More Books:

Women in Science
Language: un
Pages: 30
Authors: Rachel Ignotofsky
Categories:
Type: BOOK - Published: 2021-06 - Publisher: Crown Books For Young Readers

The groundbreaking New York Times bestseller, Women in Science by Rachel Ignotofsky, comes to the youngest readers in board format! Highlighting notable women's contributions to STEM, this board book edition features simpler text and Rachel Ignotofsky's signature beautiful illustrations to give young girls the perfect role models to grow up
Nobel Prize Women in Science
Language: un
Pages: 472
Authors: Sharon Bertsch McGrayne
Categories: Science
Type: BOOK - Published: 2001-04-12 - Publisher: Joseph Henry Press

Since 1901 there have been over three hundred recipients of the Nobel Prize in the sciences. Only ten of them -- about 3 percent -- have been women. Why? In this updated version of Nobel Prize Women in Science, Sharon Bertsch McGrayne explores the reasons for this astonishing disparity by
Women in Science
Language: un
Pages: 320
Authors: Ruth Watts
Categories: History
Type: BOOK - Published: 2013-05-13 - Publisher: Routledge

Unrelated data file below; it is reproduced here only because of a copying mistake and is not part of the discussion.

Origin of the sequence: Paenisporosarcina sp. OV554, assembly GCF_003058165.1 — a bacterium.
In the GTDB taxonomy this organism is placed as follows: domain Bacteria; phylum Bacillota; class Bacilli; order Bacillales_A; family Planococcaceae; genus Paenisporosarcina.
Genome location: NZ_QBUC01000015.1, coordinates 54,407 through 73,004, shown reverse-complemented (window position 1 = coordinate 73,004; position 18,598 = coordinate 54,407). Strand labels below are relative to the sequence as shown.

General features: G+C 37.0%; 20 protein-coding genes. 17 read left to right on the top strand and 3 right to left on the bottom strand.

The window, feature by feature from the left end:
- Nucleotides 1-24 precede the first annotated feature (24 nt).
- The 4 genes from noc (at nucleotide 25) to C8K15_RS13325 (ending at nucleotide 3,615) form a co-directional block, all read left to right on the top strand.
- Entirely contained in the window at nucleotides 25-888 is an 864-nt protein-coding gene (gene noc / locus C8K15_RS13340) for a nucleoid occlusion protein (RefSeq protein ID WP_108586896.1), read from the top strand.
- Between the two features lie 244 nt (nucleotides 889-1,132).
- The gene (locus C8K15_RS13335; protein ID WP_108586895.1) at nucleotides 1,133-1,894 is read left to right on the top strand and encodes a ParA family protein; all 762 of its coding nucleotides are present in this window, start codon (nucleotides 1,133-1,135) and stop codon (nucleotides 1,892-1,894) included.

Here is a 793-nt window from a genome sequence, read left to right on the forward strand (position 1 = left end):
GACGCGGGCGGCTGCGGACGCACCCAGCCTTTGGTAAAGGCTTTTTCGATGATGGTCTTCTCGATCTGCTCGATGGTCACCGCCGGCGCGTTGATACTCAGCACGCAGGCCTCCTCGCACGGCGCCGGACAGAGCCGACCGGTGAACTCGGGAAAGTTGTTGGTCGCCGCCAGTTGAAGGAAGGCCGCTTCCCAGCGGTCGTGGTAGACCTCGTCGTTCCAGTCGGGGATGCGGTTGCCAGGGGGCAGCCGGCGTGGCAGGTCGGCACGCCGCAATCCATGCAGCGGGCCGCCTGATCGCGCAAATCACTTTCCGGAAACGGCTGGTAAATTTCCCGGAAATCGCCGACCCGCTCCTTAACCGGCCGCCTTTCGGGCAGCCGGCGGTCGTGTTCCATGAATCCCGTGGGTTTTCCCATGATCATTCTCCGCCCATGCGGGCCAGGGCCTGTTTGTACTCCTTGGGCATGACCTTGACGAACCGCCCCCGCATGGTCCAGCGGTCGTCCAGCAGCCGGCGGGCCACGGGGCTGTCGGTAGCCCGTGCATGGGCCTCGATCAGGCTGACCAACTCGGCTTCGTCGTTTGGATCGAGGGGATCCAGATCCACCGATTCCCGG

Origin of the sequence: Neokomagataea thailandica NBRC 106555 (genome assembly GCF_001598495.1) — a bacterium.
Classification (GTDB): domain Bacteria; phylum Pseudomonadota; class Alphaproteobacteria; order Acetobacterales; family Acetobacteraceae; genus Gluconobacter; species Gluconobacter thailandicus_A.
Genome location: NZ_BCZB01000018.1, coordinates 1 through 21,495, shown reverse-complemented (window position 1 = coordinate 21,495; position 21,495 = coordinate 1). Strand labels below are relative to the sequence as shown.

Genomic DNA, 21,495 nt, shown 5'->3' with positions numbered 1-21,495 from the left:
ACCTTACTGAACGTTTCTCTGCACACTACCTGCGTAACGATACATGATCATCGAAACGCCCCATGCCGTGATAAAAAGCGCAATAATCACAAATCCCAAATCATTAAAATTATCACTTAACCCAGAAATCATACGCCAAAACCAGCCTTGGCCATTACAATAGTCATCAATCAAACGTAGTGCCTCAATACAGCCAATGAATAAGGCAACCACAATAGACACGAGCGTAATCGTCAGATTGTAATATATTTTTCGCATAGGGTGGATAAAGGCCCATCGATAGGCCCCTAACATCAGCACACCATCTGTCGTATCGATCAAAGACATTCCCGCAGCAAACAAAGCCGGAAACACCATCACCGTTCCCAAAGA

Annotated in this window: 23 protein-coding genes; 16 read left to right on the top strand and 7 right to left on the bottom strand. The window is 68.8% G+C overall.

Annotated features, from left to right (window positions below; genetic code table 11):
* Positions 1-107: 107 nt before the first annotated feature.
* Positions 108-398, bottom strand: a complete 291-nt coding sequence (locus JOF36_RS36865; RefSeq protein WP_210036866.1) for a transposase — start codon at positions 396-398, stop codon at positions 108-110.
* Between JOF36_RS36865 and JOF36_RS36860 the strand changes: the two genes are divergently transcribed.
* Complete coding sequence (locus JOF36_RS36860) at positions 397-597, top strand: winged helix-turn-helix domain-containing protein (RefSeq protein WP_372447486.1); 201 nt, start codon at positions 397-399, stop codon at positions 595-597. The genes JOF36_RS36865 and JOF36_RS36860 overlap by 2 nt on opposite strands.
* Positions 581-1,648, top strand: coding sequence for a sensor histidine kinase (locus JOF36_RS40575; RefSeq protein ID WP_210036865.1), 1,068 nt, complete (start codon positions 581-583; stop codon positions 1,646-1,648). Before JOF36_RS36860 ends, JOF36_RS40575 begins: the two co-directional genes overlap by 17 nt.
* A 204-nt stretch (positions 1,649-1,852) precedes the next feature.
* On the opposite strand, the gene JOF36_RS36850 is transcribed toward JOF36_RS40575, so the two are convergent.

The first book of its kind to provide a full and comprehensive historical grounding of the contemporary issues of gender and women in science. Women in Science includes a detailed survey of the history behind the popular subject and engages the reader with a theoretical and informed understanding with significant
Women in Science
Language: un
Pages: 172
Authors: Vivian Gornick
Categories: Biography & Autobiography
Type: BOOK - Published: 1983 - Publisher: Simon & Schuster

Through interviews with women scientists from a variety of disciplines, this book explores the world of scientific research, identifying the obstacles women have had to surmount and tracing their contributions to the demystification of scientific work
Japanese Women in Science and Engineering
Language: un
Pages: 158
Authors: Naonori Kodate, Kashiko Kodate
Categories: Political Science
Type: BOOK - Published: 2015-07-30 - Publisher: Routledge

The gender gap in science, technology, engineering and mathematics (STEM) varies greatly from country to country, and the number of Japanese women in these fields remains relatively few. This prompts us to ask why the proportion of female scientists in Japan is still remarkably low and what measures the government,